In a stunning example of indoctrination found at the nation's universities, five activists destroyed a tribute to the victims of 9/11 at Middlebury College in Vermont, citing "America's imperialism."
Kyle Finck of the Middlebury Campus, a weekly student newspaper, reported on Sept. 11 that
"A 2,977 flag memorial was ripped out of the ground in front of Mead Memorial Chapel shortly before 3 p.m. on Wednesday, Sept. 11 by a group of five protestors..."
The memorial has become an annual tradition at the school, and is a joint effort between College Republicans and College Democrats.
Ben Kinney, president of the College Republicans spent two hours, along with five other students, placing the flags in front of the school's Mead Chapel. He happened to walked by "just as they were taking the very last of them out of the ground and putting them in piles," he said. Kinney said the students told him they were "'confiscating' the flags in protest of 'America's imperialism.'"
Yesterday, Zach Despart of the Addison Independent reported that the co-president of the College Republicans also spoke with the vandals, who declared that "You're commemorating the wrong deaths," and told him,
"This monument stands for American imperialism and we're confiscating it."
The "wrong deaths"....some innocent lives taken are more important than others, it seems.
Several students were also given the unlikely explanation that the memorial was on Abenaki Indian burial grounds. But when student Julia Madden suggested that "the memorial be relocated as a compromise to both parties," they "refused."
Of course the protesters refused. As one commenter on the Middlebury Campus piece observes,
"Liberal fascists believe wholeheartedly that their freedom of speech includes the power to - at their whim - censor and deny freedom of speech to anyone they disagree with..."
Madden said, "I felt angry and offended." She continued,
"It was surprising to me that on a campus that's supposed to foster discussion about different points of view, someone would think their cause is better than another."
Don Stevens, chief of the Nulhegan Abenaki Tribe, by the way, "called the vandalism 'disgusting,' and believes the protesters were acting to promote their own political beliefs." He said he has no knowledge of one of their burial sites being on the Middlebury campus. Stevens, a new personal hero, said that even if the flags were inadvertently put on his tribe's burial ground,
"Putting flags in the earth to honor bravery would not be disrespectful."
Student Anna Shireman-Grabowski and Amanda Lickers admitted to the vandalism. Despart describes Shireman-Grabowski's history of activism. She is a member of "Rising Tide Vermont," which "is committed to dismantling systems of oppression and domination- such as sexism, racism and colonialism..."
Gregory Woolston posted their responses in an update to the Middlebury Campus piece.
Shireman-Grabowski replied in part,
"My intention was not to cause pain but to visibilize the necessity of honoring all human life and to help a friend heal from the violence of genocide that she [Lickers] carries with her on a daily basis as an indigenous person.... Three thousand flags is a lot, but the campus is not big enough to hold a marker for every life sacrificed in the history of American conquest and colonialism."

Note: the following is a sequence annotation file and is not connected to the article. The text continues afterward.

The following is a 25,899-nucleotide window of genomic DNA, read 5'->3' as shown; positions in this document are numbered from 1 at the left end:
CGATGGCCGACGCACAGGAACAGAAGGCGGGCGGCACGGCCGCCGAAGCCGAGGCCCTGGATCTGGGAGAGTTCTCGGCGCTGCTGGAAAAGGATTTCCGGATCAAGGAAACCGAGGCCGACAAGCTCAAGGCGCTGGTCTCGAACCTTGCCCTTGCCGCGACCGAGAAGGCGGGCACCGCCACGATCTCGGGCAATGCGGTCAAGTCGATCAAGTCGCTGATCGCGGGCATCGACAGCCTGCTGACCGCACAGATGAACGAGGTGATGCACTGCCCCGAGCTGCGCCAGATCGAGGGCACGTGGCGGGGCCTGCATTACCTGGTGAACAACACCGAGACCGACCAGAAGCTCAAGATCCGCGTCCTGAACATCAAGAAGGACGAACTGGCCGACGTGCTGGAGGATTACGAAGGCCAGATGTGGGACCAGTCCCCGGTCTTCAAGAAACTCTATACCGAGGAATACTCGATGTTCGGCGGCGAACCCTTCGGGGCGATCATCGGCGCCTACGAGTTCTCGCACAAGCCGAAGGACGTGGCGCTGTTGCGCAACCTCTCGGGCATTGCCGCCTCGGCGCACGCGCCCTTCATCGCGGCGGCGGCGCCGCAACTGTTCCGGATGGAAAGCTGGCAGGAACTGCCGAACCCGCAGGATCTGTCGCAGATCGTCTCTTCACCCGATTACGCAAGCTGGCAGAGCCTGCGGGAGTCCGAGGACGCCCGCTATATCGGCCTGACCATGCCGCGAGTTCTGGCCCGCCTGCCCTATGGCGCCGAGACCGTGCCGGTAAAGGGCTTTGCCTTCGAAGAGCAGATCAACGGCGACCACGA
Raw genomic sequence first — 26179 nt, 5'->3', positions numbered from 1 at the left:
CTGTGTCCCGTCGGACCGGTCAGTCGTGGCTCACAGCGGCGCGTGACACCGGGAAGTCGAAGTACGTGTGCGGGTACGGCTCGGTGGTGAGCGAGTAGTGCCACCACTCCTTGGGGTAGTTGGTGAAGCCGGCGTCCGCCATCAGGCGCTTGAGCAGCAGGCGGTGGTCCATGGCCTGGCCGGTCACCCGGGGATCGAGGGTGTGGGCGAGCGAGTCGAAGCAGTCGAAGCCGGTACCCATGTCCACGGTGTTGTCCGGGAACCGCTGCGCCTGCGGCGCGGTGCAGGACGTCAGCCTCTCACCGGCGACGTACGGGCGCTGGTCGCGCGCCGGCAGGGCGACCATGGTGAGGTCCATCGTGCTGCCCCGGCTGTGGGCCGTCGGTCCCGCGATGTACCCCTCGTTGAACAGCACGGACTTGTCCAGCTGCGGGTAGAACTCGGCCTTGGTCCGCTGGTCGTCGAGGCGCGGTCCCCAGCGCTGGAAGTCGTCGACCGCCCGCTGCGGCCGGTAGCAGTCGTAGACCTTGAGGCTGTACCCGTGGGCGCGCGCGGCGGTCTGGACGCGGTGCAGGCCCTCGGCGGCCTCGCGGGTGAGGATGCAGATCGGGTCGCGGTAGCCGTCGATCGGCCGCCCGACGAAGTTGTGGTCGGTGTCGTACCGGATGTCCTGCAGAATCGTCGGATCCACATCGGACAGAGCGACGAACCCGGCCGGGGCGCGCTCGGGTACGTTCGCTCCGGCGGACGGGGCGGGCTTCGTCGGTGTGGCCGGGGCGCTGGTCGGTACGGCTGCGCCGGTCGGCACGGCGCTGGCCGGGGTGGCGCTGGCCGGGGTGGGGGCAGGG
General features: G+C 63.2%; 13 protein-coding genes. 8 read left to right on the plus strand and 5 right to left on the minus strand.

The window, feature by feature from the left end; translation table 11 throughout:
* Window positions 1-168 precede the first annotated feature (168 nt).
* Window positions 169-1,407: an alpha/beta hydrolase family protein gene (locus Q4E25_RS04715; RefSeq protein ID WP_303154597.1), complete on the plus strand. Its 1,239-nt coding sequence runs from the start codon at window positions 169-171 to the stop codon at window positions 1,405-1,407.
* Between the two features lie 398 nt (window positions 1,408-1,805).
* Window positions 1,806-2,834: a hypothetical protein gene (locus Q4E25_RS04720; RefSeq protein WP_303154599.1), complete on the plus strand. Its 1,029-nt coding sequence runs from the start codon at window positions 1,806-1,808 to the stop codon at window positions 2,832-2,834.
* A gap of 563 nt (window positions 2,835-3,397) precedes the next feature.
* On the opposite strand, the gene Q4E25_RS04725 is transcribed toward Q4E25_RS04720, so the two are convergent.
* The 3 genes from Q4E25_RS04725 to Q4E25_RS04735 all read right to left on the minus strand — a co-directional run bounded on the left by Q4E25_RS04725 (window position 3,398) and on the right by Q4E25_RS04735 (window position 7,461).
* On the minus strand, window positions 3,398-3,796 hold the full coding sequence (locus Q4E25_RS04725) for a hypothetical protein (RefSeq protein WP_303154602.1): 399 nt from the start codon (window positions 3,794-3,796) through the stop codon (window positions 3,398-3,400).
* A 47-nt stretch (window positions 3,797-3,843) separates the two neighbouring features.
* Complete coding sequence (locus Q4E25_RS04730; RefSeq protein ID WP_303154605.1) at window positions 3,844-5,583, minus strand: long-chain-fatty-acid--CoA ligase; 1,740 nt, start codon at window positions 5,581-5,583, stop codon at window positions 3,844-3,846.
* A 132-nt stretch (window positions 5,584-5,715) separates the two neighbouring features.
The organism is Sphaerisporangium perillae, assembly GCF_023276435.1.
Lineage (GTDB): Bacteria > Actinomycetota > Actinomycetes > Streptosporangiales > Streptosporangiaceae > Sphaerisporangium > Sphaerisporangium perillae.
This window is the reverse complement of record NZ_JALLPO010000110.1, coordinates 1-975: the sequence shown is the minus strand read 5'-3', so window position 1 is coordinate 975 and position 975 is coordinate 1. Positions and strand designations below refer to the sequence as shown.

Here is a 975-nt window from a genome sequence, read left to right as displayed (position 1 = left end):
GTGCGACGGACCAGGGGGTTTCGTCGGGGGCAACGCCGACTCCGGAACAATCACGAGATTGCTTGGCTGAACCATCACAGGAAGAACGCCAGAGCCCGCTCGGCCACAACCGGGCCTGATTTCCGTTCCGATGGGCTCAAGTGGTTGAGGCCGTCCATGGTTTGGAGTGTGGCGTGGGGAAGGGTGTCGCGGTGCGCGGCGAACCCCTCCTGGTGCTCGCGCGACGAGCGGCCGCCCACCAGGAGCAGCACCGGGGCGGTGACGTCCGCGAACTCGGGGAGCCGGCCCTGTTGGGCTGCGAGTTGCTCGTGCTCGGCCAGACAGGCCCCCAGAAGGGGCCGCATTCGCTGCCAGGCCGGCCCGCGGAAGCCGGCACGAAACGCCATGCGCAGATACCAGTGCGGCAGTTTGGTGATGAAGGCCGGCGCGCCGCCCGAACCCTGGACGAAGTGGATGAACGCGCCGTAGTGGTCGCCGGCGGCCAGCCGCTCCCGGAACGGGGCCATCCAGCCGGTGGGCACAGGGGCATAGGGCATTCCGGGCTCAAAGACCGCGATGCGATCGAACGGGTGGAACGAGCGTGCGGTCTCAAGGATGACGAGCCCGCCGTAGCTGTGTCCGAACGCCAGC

Amanda Lickers, who initiated the vandalism wrote, said that she is not a student but was "invited to middlebury college to facilitate a workshop on settler responsibility and decolonization" as posted on Climate Connections. She said,
"i walked across this campus whose stone wall structures weigh heavy on the landscape. the history of eugenics, genocide and colonial violence permeate that space so fully like a ghost everywhere descending. it was my understanding that this site is occupying an abenaki burial ground; a sacred site."
When Lickers saw the flags, she said that her "natural disdain for the occupying colonial state came to surface," and impulsively decided to remove the flags, with the help of "4 non-natives." While they were involved in their important work of desecrating the memorial, Lickers writes that she
"was confronted by a nationalistic-settler, a young white boy who attends the college demanding i relinquish the flags to him. i held my ground and confiscated them. i did not want to cave to his support of the occupying, settler-colonial, imperalist state, and the endorsing of the genocide of indigenous peoples across the world."
It is difficult to comprehend Licker's rage, but it is also not surprising. Her reflections are shared by radical leftists, who seek to keep wounds fresh, while actively rewriting history to suit their own agenda. Many of Licker's ilk claim to want to move "forward" yet obsessively reflect on cherry-picked ancestral wrongs. Many stories have surfaced recently in reference to this type of indoctrination, which is also evident in the racist idea of "white privilege."
Hearteningly, Despart noted that "dozens of students returned to the site of the vandalism to reconstruct the memorial."
Image Source: middleburycampus